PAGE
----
The S&P 500 continues consolidating inside the 2,700 and 2,900 range. We’ve been stuck in this region for two weeks following the mammoth rebound from the March lows. Thus far, the market refused multiple opportunities to breakout/breakdown and no matter what the bulls and bears claim, it continues chugging sideways.
It’s been a fantastic run and obviously the market deserves a break following a historic 20% surge. There are two ways markets rest and reset. The first is a more conventional pullback to support. The proverbial, two steps forward, one step back. That’s what a lot of people, myself included, were expecting. But as resilient as this market’s been over these two weeks, most longer-viewed owners are refusing to sell their favorite stocks at a discount. When owners refuse to sell, it makes no difference what the headlines say or what the experts think prices should do.
That said, supply is only half of the pricing equation. While owners are supporting prices by refusing to sell, our upside momentum has been blunted by prospective buyers refusing to pay ever-increasing prices. Owners not selling and those with cash not buying is the recipe for a sideways grind.
Which side caves first? That’s a good question and unfortunately, I don’t have the answer. Bulls have a good case that many states are already starting to reopen their economies. On the other side, bears point to the sharpest economic contraction in modern history and a stock market that’s only down 15%. There’s something definitely wrong with that calculus. Either stocks are way too high or the economy will bounce back a lot quicker than the headlines portend.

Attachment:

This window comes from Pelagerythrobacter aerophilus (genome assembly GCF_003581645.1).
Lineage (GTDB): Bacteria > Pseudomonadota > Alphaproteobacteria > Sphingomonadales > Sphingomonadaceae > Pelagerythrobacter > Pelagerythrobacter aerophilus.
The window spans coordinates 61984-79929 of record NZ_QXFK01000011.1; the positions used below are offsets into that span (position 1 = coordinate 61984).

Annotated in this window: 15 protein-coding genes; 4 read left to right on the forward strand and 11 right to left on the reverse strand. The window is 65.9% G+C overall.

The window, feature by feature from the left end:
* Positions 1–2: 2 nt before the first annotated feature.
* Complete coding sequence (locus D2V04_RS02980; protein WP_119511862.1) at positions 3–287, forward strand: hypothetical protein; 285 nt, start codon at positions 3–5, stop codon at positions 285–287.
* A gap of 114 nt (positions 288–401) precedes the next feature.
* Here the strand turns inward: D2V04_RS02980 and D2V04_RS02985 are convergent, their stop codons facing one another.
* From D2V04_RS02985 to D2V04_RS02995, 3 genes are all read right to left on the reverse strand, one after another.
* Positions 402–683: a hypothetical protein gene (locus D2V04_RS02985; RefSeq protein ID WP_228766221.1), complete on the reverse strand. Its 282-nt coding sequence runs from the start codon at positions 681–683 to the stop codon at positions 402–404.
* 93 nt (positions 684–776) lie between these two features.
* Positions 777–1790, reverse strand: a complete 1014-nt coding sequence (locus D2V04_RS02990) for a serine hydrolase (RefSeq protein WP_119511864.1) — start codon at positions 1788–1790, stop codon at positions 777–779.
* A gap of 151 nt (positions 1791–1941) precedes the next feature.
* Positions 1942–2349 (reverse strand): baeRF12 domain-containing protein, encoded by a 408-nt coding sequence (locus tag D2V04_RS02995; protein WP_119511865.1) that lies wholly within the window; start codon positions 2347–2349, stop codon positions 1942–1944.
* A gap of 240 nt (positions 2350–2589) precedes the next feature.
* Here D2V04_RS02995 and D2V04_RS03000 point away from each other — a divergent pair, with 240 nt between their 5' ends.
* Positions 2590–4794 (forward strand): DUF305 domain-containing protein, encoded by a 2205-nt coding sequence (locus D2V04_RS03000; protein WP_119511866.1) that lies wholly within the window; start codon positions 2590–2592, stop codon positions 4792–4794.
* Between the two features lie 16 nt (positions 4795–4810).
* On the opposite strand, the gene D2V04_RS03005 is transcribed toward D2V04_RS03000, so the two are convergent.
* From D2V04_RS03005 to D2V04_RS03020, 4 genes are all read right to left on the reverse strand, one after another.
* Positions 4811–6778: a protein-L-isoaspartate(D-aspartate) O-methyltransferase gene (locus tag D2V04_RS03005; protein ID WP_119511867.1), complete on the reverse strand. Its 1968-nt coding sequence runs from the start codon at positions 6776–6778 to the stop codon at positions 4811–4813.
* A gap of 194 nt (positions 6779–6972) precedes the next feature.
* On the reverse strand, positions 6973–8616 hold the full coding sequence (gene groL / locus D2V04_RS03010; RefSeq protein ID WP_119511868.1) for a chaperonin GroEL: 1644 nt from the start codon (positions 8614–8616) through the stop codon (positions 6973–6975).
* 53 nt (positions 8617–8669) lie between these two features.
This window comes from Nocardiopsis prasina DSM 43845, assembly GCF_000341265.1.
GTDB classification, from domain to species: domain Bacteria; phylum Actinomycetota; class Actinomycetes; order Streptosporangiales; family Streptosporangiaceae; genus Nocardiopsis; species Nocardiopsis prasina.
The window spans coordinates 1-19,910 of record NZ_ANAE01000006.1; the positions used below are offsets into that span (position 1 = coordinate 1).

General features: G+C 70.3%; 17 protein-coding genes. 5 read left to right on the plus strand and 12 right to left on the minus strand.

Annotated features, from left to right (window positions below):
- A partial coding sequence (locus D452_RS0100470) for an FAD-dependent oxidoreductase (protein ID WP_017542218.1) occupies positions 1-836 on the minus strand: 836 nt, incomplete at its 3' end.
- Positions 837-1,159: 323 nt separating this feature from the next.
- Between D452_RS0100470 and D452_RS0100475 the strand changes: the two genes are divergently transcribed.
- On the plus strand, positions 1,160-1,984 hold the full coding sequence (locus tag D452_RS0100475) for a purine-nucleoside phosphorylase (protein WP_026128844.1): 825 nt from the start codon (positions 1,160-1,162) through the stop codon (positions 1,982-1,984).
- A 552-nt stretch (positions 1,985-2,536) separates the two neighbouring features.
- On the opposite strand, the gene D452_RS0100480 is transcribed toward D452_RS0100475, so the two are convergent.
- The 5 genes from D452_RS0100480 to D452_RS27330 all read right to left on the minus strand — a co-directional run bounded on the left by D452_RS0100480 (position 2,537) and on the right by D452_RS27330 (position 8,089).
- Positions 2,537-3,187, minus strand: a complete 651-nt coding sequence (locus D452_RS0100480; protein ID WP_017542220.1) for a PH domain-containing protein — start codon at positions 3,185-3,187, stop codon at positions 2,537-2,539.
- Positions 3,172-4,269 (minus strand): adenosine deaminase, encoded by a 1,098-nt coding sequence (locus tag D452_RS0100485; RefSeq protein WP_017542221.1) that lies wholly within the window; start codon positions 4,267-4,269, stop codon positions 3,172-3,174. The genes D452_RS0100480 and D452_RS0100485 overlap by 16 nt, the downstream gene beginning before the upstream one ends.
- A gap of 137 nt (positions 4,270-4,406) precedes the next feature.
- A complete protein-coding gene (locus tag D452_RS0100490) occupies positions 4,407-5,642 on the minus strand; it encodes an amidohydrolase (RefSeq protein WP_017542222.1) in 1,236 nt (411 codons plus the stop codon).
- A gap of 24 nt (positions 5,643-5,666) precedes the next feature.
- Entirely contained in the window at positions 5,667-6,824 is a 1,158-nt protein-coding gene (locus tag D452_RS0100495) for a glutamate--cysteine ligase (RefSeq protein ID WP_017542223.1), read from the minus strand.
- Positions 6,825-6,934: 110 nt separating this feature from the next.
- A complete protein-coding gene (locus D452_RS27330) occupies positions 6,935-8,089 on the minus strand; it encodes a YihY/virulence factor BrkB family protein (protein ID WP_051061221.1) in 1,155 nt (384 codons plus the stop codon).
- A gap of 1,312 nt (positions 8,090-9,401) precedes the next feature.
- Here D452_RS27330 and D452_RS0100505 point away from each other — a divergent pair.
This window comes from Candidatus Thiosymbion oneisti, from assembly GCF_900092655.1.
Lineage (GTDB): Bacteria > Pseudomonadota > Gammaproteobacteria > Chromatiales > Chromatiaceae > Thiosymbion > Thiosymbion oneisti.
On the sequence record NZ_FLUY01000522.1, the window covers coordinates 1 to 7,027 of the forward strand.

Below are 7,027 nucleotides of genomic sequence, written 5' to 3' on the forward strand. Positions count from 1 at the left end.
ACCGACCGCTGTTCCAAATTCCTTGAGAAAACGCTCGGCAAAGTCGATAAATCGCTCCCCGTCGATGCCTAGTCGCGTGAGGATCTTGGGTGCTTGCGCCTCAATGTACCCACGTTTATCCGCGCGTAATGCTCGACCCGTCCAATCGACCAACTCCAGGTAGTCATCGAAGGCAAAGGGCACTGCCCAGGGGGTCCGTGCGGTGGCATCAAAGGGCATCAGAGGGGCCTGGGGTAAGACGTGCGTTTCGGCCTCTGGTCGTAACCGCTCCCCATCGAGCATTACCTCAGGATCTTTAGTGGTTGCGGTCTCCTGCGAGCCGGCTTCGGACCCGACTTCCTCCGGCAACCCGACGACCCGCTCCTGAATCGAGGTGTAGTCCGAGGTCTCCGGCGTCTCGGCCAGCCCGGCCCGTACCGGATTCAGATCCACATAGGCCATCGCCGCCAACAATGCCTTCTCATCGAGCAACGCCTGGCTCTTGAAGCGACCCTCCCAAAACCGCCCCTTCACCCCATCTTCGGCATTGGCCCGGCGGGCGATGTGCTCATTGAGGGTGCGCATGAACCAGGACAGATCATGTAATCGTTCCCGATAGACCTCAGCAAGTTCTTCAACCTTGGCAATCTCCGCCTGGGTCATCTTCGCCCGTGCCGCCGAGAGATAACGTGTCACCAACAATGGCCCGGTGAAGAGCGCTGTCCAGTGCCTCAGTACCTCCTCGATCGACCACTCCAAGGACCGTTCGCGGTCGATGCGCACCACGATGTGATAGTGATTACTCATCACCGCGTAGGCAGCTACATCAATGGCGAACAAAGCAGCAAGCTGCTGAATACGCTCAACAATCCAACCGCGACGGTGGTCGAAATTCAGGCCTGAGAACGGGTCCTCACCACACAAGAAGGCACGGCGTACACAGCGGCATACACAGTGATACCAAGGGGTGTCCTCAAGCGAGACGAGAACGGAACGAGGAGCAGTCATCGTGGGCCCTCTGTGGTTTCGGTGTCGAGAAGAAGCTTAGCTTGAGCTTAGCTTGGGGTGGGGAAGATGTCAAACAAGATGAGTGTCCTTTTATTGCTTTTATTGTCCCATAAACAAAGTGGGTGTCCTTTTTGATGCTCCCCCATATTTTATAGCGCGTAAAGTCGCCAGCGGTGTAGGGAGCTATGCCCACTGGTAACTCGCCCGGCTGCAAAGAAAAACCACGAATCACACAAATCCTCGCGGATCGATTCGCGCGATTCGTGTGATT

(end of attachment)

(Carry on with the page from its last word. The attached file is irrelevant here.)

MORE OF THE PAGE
Luckily for us, we don’t need to place our bets just yet. As independent investors, our greatest strength is the nimbleness of our size. Rather than commit to one side or the other, we should wait for the bandwagon to start rolling before we jump aboard. Only the partisans need to be right. The rest of us are satisfied collecting a few bucks jumping aboard this no matter which way it goes.
Until proven otherwise, assume any dip to 2,700 will bounce and rally to 2,900 will stall. Buy the bounce off the lower end and take profits at the upper edge. If the market breaks above the highs or breaks under the lows, close those positions and flip the other direction. By staying nimble, we can profit no matter what the market does next.
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Tags: S&P 500 Nasdaq $SPY $SPX $QQQ $IWM
Jani Ziedins (pronounced Ya-nee) is a full-time investor and financial analyst that has successfully traded stocks and options for nearly three decades. He has an undergraduate engineering degree from the Colorado School of Mines and two graduate business degrees from the University of Colorado Denver. His prior professional experience includes engineering at Fortune 500 companies, small business consulting, and managing investment real estate. He is now fortunate enough to trade full-time from home, affording him the luxury of spending extra time with his wife and two children.